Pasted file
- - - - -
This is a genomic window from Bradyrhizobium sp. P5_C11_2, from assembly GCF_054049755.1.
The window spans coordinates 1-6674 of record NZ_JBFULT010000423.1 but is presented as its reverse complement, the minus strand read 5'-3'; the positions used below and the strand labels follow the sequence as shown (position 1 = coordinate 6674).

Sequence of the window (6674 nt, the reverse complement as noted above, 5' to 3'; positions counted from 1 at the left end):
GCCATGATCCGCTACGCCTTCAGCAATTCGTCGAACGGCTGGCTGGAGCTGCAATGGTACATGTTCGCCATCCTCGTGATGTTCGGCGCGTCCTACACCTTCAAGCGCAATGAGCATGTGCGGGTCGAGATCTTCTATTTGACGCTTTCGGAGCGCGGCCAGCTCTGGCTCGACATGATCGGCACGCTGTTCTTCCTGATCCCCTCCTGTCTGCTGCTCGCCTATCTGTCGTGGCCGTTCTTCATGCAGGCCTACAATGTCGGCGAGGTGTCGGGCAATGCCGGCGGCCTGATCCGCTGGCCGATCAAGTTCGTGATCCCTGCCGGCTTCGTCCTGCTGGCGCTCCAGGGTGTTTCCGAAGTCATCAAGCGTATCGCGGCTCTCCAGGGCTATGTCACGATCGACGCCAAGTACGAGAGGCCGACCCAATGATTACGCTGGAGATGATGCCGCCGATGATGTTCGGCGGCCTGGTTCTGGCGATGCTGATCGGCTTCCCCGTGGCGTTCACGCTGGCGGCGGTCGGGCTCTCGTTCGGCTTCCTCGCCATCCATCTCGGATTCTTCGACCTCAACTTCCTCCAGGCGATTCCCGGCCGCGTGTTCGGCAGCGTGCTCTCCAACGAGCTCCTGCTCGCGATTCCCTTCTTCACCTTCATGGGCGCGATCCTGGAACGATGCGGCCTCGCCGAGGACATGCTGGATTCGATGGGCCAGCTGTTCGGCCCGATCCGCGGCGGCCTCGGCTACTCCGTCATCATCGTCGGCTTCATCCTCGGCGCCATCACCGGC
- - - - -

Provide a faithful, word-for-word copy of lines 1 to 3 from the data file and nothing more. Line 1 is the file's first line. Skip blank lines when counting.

This is a genomic window from Bradyrhizobium sp. P5_C11_2, from assembly GCF_054049755.1.
The window spans coordinates 1-6674 of record NZ_JBFULT010000423.1 but is presented as its reverse complement, the minus strand read 5'-3'; the positions used below and the strand labels follow the sequence as shown (position 1 = coordinate 6674).

Sequence of the window (6674 nt, the reverse complement as noted above, 5' to 3'; positions counted from 1 at the left end):